Alpaca Pillows – Everything You Need to Know

By: Ryan Poppie Reading Time: 10 minutes

Alpaca Pillows
Reading Time: 10 minutes

Alpaca pillows are made from the wool of alpacas—close cousins of the llama. Although rarer than other materials like sheep wool, alpaca fibers are softer, stronger, and more water resistant than different pillow types. Alpaca pillows are naturally moisture-wicking, making them stain and odor resistant too.

Alpaca Pillows – Everything You Need to Know

Alpaca pillows are also especially significant because of their hypoallergenic properties. Unlike typical sheep wool, this unique fiber contains zero lanolin which tends to trap dust and dander. Its hollow core deters dust mites—one of the most significant sources of at-home allergies.

In the past, most pillows fell into one of three categories: memory foam, wool, or goose down. Each type has its perks, and each type has its problems.

But today, a new pillow material is quickly growing in popularity—alpaca pillows. Wool made from alpacas offers many benefits that other traditional pillow types can’t match.

And with their luxurious feel, environmentally friendly impact, and superior durability, it’s no wonder why alpaca pillows are quickly becoming a favorite bed accessory.

This guide is designed to give you everything you need to know about alpaca pillows. We’ll cover how pillows from this luxurious wool stack up against other options, care instructions, what makes alpaca wool so unique, and much more.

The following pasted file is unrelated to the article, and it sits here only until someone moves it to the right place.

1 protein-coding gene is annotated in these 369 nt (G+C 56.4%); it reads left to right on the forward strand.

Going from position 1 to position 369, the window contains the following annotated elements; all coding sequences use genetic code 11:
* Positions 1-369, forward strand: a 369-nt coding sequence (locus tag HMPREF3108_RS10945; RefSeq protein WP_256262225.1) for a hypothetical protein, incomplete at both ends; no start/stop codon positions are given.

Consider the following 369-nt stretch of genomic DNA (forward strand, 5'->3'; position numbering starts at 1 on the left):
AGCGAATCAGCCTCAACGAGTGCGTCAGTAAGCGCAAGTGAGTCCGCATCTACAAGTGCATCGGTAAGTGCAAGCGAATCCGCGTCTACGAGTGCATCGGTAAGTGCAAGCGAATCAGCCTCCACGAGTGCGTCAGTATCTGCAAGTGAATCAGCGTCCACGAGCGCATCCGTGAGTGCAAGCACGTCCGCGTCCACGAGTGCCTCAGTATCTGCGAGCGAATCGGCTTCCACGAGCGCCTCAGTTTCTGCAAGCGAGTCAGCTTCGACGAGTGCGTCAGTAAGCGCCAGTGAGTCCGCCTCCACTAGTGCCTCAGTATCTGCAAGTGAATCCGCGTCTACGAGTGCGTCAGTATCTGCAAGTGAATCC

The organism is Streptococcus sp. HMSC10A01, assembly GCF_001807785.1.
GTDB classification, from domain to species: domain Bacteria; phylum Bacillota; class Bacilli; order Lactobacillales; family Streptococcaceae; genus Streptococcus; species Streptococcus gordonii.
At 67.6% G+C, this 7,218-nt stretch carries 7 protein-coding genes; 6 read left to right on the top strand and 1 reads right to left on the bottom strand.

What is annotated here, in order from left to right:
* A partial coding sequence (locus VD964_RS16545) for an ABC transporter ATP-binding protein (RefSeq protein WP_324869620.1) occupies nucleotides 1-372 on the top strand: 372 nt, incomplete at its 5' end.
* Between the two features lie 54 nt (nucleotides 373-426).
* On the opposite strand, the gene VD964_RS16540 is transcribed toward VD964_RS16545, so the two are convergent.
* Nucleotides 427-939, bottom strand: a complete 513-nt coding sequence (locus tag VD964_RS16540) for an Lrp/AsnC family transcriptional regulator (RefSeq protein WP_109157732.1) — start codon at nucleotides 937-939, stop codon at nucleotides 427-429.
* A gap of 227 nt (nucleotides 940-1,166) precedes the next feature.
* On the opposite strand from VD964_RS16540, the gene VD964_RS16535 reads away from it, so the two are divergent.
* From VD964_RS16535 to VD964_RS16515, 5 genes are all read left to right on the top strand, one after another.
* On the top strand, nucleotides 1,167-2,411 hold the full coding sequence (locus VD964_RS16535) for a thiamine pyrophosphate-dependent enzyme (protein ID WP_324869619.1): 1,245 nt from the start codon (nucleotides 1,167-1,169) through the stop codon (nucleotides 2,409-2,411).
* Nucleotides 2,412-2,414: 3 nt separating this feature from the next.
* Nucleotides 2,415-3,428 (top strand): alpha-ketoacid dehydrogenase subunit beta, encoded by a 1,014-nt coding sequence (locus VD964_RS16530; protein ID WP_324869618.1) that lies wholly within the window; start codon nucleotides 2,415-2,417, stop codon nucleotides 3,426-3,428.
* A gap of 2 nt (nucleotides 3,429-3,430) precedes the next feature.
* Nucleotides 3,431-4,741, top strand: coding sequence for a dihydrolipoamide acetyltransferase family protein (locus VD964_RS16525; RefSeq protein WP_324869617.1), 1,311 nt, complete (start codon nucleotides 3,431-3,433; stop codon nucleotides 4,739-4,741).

Table of Contents


What Is an Alpaca Pillow?

Alpaca pillows are just what they sound like—pillows made from alpaca fleece. Typically, the pillow covers are made from natural cotton or other materials. But the pillow gets its structure, support, and comfort from the alpaca wool inside.

Alpaca pillows are considered a luxury item compared to other pillow types. They usually cost a bit more since harvesting the wool is more labor-intensive. It can often take as many as four people to shear a single alpaca.

Before getting deeper into what makes alpaca pillows so great, it’s helpful to understand where this luxurious wool comes from in the first place.

What Is an Alpaca?

Huacaya Alpaca

Huacaya Alpaca

Alpacas are a species of mammal native to South America. They’re part of the Camelidae family and are often confused with their close relatives, the llama.

However, alpacas are a bit smaller than llamas.

But most importantly, for this guide, an alpaca produces finer, more luxurious wool than its genetic cousin, the llama.

Alpaca fibers are soft and resilient and come in more than 52 natural colors, as classified by Peru.

The wool of alpacas is so sought after that the animal is bred exclusively for its fur.